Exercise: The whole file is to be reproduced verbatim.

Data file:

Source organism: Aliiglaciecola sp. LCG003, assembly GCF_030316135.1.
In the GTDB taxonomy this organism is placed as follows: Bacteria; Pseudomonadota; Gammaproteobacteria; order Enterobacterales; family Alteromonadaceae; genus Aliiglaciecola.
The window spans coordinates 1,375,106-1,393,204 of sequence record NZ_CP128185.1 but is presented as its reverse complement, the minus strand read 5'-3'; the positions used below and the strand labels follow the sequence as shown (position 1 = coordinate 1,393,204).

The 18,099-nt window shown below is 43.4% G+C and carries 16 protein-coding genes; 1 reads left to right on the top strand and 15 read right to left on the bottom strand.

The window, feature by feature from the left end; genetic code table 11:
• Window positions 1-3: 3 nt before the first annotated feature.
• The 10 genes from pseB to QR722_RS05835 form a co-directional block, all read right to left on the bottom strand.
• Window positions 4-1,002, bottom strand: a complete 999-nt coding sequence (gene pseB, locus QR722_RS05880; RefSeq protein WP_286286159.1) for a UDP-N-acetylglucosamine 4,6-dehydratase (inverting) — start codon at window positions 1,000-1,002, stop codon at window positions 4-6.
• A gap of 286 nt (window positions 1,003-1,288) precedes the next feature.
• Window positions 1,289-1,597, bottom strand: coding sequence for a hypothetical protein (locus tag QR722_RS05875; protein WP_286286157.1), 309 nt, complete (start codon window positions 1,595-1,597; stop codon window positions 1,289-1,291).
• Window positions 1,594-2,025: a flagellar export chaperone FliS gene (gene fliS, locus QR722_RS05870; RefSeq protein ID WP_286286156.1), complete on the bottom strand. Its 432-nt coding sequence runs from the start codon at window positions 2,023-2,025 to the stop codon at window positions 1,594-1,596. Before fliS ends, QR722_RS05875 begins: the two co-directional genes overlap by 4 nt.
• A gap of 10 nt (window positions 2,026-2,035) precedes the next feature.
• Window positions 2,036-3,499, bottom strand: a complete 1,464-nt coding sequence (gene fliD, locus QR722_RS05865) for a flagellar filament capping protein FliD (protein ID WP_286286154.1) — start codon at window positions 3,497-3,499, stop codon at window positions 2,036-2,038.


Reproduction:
Source organism: Aliiglaciecola sp. LCG003, assembly GCF_030316135.1.
In the GTDB taxonomy this organism is placed as follows: Bacteria; Pseudomonadota; Gammaproteobacteria; order Enterobacterales; family Alteromonadaceae; genus Aliiglaciecola.
The window spans coordinates 1,375,106-1,393,204 of sequence record NZ_CP128185.1 but is presented as its reverse complement, the minus strand read 5'-3'; the positions used below and the strand labels follow the sequence as shown (position 1 = coordinate 1,393,204).

The 18,099-nt window shown below is 43.4% G+C and carries 16 protein-coding genes; 1 reads left to right on the top strand and 15 read right to left on the bottom strand.

The window, feature by feature from the left end; genetic code table 11:
• Window positions 1-3: 3 nt before the first annotated feature.
• The 10 genes from pseB to QR722_RS05835 form a co-directional block, all read right to left on the bottom strand.
• Window positions 4-1,002, bottom strand: a complete 999-nt coding sequence (gene pseB, locus QR722_RS05880; RefSeq protein WP_286286159.1) for a UDP-N-acetylglucosamine 4,6-dehydratase (inverting) — start codon at window positions 1,000-1,002, stop codon at window positions 4-6.
• A gap of 286 nt (window positions 1,003-1,288) precedes the next feature.
• Window positions 1,289-1,597, bottom strand: coding sequence for a hypothetical protein (locus tag QR722_RS05875; protein WP_286286157.1), 309 nt, complete (start codon window positions 1,595-1,597; stop codon window positions 1,289-1,291).
• Window positions 1,594-2,025: a flagellar export chaperone FliS gene (gene fliS, locus QR722_RS05870; RefSeq protein ID WP_286286156.1), complete on the bottom strand. Its 432-nt coding sequence runs from the start codon at window positions 2,023-2,025 to the stop codon at window positions 1,594-1,596. Before fliS ends, QR722_RS05875 begins: the two co-directional genes overlap by 4 nt.
• A gap of 10 nt (window positions 2,026-2,035) precedes the next feature.
• Window positions 2,036-3,499, bottom strand: a complete 1,464-nt coding sequence (gene fliD, locus QR722_RS05865) for a flagellar filament capping protein FliD (protein ID WP_286286154.1) — start codon at window positions 3,497-3,499, stop codon at window positions 2,036-2,038.